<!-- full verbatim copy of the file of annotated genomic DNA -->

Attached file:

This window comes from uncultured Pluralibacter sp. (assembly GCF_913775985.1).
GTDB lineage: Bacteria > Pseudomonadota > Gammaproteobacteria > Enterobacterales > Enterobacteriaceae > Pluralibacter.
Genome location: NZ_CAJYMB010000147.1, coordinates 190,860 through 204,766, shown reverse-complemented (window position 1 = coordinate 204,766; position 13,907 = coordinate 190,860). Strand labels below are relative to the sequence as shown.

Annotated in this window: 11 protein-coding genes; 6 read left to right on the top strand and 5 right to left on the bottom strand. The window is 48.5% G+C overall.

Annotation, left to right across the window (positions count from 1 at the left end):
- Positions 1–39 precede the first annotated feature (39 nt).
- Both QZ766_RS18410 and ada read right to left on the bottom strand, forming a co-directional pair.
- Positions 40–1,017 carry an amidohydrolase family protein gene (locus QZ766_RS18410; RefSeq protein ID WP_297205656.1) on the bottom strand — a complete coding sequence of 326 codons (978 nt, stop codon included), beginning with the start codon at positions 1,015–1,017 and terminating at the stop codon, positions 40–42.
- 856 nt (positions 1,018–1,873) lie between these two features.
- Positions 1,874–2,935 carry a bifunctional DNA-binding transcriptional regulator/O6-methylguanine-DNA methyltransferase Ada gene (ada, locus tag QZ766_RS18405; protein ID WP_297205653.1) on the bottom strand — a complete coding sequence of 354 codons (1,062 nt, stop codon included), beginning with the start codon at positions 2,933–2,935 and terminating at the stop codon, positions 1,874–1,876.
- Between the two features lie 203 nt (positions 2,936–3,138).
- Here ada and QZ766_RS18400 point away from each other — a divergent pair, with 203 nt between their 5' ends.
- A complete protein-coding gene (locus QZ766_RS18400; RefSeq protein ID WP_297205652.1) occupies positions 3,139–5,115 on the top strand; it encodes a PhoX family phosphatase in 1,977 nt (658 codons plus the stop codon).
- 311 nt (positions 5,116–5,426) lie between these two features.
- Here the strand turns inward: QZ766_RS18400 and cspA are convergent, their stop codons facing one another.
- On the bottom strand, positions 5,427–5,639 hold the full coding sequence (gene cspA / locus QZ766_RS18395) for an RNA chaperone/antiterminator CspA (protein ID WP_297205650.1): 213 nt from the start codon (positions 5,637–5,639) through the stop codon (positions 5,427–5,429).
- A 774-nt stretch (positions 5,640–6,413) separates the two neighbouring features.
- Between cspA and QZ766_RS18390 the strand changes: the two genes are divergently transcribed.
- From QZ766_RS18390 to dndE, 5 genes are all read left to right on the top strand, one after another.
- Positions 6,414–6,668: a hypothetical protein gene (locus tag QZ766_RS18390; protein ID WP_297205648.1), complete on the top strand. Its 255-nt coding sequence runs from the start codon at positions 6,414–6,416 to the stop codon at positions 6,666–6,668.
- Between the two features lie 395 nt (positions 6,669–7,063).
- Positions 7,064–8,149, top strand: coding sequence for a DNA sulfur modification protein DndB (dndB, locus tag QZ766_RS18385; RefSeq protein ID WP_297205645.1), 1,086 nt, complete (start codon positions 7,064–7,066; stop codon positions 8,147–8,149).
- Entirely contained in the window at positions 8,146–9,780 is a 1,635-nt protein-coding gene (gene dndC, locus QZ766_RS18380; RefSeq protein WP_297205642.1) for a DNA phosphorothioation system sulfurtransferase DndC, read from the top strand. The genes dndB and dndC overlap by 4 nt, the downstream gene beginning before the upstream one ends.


This window comes from uncultured Pluralibacter sp. (assembly GCF_913775985.1).
GTDB lineage: Bacteria > Pseudomonadota > Gammaproteobacteria > Enterobacterales > Enterobacteriaceae > Pluralibacter.
Genome location: NZ_CAJYMB010000147.1, coordinates 190,860 through 204,766, shown reverse-complemented (window position 1 = coordinate 204,766; position 13,907 = coordinate 190,860). Strand labels below are relative to the sequence as shown.

Annotated in this window: 11 protein-coding genes; 6 read left to right on the top strand and 5 right to left on the bottom strand. The window is 48.5% G+C overall.

Annotation, left to right across the window (positions count from 1 at the left end):
- Positions 1–39 precede the first annotated feature (39 nt).
- Both QZ766_RS18410 and ada read right to left on the bottom strand, forming a co-directional pair.
- Positions 40–1,017 carry an amidohydrolase family protein gene (locus QZ766_RS18410; RefSeq protein ID WP_297205656.1) on the bottom strand — a complete coding sequence of 326 codons (978 nt, stop codon included), beginning with the start codon at positions 1,015–1,017 and terminating at the stop codon, positions 40–42.
- 856 nt (positions 1,018–1,873) lie between these two features.
- Positions 1,874–2,935 carry a bifunctional DNA-binding transcriptional regulator/O6-methylguanine-DNA methyltransferase Ada gene (ada, locus tag QZ766_RS18405; protein ID WP_297205653.1) on the bottom strand — a complete coding sequence of 354 codons (1,062 nt, stop codon included), beginning with the start codon at positions 2,933–2,935 and terminating at the stop codon, positions 1,874–1,876.
- Between the two features lie 203 nt (positions 2,936–3,138).
- Here ada and QZ766_RS18400 point away from each other — a divergent pair, with 203 nt between their 5' ends.
- A complete protein-coding gene (locus QZ766_RS18400; RefSeq protein ID WP_297205652.1) occupies positions 3,139–5,115 on the top strand; it encodes a PhoX family phosphatase in 1,977 nt (658 codons plus the stop codon).
- 311 nt (positions 5,116–5,426) lie between these two features.
- Here the strand turns inward: QZ766_RS18400 and cspA are convergent, their stop codons facing one another.
- On the bottom strand, positions 5,427–5,639 hold the full coding sequence (gene cspA / locus QZ766_RS18395) for an RNA chaperone/antiterminator CspA (protein ID WP_297205650.1): 213 nt from the start codon (positions 5,637–5,639) through the stop codon (positions 5,427–5,429).
- A 774-nt stretch (positions 5,640–6,413) separates the two neighbouring features.
- Between cspA and QZ766_RS18390 the strand changes: the two genes are divergently transcribed.
- From QZ766_RS18390 to dndE, 5 genes are all read left to right on the top strand, one after another.
- Positions 6,414–6,668: a hypothetical protein gene (locus tag QZ766_RS18390; protein ID WP_297205648.1), complete on the top strand. Its 255-nt coding sequence runs from the start codon at positions 6,414–6,416 to the stop codon at positions 6,666–6,668.
- Between the two features lie 395 nt (positions 6,669–7,063).
- Positions 7,064–8,149, top strand: coding sequence for a DNA sulfur modification protein DndB (dndB, locus tag QZ766_RS18385; RefSeq protein ID WP_297205645.1), 1,086 nt, complete (start codon positions 7,064–7,066; stop codon positions 8,147–8,149).
- Entirely contained in the window at positions 8,146–9,780 is a 1,635-nt protein-coding gene (gene dndC, locus QZ766_RS18380; RefSeq protein WP_297205642.1) for a DNA phosphorothioation system sulfurtransferase DndC, read from the top strand. The genes dndB and dndC overlap by 4 nt, the downstream gene beginning before the upstream one ends.